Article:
Go Ahead & Explode part. 3

October 4, 2010
On the day the universe explodes, J.D missed the fourth beep on his alarm clock, only waking up on the twelfth. He didn’t hear the bird and instead rolled off his bed in a purely tired daze, groaning and moaning from the not so surprising hardness of the floor. On that floor he finally opened his eyes, maybe for the first time and said, “I’m running late.”
Not in hurry by his last statement, he grunted as he stood and carelessly pulled his uniform from his closet and didn’t even bother to look in the mirror that morning. He knows very well how puffy his are and how deep the circles around his eyes are, nothing needs to tell him that. He feels it all.
Attempting to awake himself, he yawned and pushed himself down the stairs to the kitchen. He didn’t have pop tarts but chugged on the orange juice, straight from the jug.
Nothing from this morning felt strange until he noticed the standard note from the refrigerator door, “Don’t lose yourself.” It says, “Stay on course” it says…
Becoming one with reality, panic struck J.D like lighting and with that new electrified adrenaline, he grabbed his bag and dashed out the door. The sidewalks are the same as are the people, except this time, he isn’t one with the crowd but rushing beside it, one small leaf down a flowing stream, out of place but he still keeps on going.
J.D keeps going until his feet won’t allow him to. It’s like a weight was pushed down his throat, into his stomach and dropped to his feet. To put it simply, he’s paralyzed.
Like every day of every morning by the same stoop and under the same tree are Randy, Austin, and Brad smirking the same smirk as yesterday. He doesn’t want to go that way. That’s the way that will only end up in pain and he’ll only feel sad in the end, and he knows that very well by experience...
“So why go that way?” J.D whispers in his exhale.
The world switched to slow motion, J.D could clearly, more clearly than ever before, his movement, the way his foot was moving backwards. He felt the tension it took to lift it, the light presence of air as he brushed past it and the firmness the sidewalk has to keep his whole body up. And finally, a single breathe slivered out of his mouth.
Without thinking, for the first time in his life, he chose to run.
Against the flowing stream, he ran past people, maneuvering away from others and apologizing loudly and to no one in particular. He just had the need to keep going. He felt like if he stopped the whole world would reside back to the unchanging spiraling dismal place he called his life.
Maybe he did learn one final thing from Marie, even if she’s gone. That he can break free. He just wishes that he could’ve taught her being free was worth living for.
“Ow!” A little voice quaked, putting a halt to J.D’s epiphany jog. He sees a little girl in her school uniform, cornered by two other little girls in the same uniform, just bigger than she is.
One told the small girl with no remorse, “You really are a weirdo, no wonder nobody wants to be friends with you.”
On the brink on tears, the small child clutched her little hands onto her dress, probably squeezing as tight as she can. This child stands there, taking all of those girl’s insults and comments… its then J.D feels the déjà sink in. Marie held her dress the same way when the girls on the play ground confronted her.
“Stop,” J.D said. The girls did nothing, they didn’t hear him. He spoke louder, “Stop I said!”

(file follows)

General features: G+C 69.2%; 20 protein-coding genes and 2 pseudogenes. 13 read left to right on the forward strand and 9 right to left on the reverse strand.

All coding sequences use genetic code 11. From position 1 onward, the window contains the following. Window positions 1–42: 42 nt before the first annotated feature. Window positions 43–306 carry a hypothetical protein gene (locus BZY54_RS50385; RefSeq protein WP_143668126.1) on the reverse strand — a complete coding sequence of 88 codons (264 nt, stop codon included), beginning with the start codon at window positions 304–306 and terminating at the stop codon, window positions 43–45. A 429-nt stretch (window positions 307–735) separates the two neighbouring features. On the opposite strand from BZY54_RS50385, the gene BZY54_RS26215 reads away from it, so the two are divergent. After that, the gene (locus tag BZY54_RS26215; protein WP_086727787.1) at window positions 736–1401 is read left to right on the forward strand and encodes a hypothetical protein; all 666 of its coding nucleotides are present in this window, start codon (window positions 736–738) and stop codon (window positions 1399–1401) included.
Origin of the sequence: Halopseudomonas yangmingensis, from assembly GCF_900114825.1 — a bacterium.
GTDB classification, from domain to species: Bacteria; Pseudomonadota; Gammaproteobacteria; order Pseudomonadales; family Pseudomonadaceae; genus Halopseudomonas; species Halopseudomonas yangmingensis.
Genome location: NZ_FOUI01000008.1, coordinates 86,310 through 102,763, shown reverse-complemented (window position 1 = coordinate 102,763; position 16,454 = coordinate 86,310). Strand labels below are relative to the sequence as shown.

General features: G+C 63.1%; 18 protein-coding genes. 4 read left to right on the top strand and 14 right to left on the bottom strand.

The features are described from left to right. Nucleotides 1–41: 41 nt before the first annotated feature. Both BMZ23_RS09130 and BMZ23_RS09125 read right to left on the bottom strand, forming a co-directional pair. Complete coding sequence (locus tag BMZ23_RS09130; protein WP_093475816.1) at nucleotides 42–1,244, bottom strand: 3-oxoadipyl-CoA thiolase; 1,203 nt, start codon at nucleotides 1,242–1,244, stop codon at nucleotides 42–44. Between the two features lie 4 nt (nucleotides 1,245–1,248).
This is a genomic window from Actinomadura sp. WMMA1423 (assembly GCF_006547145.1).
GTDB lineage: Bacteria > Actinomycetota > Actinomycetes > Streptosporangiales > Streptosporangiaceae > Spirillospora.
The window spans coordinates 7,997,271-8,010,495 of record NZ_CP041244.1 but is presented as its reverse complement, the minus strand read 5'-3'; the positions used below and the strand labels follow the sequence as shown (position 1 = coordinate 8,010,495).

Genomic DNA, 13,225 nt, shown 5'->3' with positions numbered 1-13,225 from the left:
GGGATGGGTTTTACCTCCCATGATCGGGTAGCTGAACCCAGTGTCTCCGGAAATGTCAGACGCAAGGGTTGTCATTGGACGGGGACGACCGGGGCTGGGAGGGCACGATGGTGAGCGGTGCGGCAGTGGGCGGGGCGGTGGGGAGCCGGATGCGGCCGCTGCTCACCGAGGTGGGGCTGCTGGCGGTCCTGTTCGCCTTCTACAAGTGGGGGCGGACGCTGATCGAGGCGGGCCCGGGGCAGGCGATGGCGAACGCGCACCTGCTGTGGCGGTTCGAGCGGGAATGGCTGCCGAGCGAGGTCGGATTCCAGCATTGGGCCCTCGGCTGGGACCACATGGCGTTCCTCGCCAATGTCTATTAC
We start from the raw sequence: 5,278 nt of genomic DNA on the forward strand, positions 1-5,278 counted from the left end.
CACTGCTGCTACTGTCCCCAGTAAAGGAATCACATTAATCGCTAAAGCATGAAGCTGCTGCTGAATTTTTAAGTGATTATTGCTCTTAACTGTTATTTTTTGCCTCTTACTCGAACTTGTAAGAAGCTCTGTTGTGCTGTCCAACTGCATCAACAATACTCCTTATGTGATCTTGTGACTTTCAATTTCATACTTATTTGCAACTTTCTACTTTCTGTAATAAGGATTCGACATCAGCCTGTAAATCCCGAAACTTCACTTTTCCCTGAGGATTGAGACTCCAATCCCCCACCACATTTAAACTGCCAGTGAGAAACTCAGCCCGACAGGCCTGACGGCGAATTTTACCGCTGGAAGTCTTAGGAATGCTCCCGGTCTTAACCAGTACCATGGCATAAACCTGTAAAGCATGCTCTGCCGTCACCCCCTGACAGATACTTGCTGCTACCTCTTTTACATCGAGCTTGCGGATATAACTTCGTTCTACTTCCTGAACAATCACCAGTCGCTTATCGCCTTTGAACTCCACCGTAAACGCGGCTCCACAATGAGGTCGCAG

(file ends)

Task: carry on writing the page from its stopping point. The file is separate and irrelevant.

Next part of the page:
All three of the little girls flinched and could only watch him come over barking, “What do think you’re doing to that girl?”
They could only stare at him in shock—being they’re not normally confronted in their daily routine, but J.D can care less. He asked those girls, “Do you think what you’re doing is good? Well it’s not. You two little girls are awful little things and I hope one day you’ll get what’s coming to you.” It’s easy to see when little girls are about to cry and the second J.D could see tears form at the corner of those two girl’s eyes, he assured them, “Or you can stop now… be a friend, not an enemy. I promise you will be happier in the end that way.” He had to stay firm, though. Pointing his finger at them, he sincerely told them “I don’t want to see anything like this again… Understand?”
The only thing those girls could do was run away, most likely crying. He sighed prior to noticing the small child by his knees. She gazed up at him on the brink of tears, which makes him feel awful because he didn’t want her to cry.
He bent down beside her, rubbing her tiny shoulder and asked “Are you alright?”
Before he could even finish, tears stream down her eyes and in a flash she wails and latches onto J.D. She cries and cries while J.D caressing her hair and whispered calming shushing noise to ease her.
He felt the need to say this, something he wishes he could’ve told Marie, “I know it’s hard and this won’t be the last hard thing to come your way, but know there are people here on this world who would love to be leaned on…” The two break away and he smiles, “People care about you, though it may not seem like that now, but you’ll meet people who would gladly stick up for you.”
As the little girl whipped her tears, J.D takes his cufflinks off and attaches them to her uniform. “Hold onto these and remember there’s love in the world. Okay?”
She smiles, a little smile raised on her face. “I will… thank you.”
In awe of a beautiful smile, J.D watches her run off.
“That was different,” J.D eventually speaks, “a good different.”
Glancing up in the sky, he notices it’s blue. A creamy, lovely blue he’s never taken the time to look at. He decides to take a seat on a neighboring bench just so he can look at the sky. He doesn’t think of anything, all he does is listens to people walking, chattering and the buzzing of the world.





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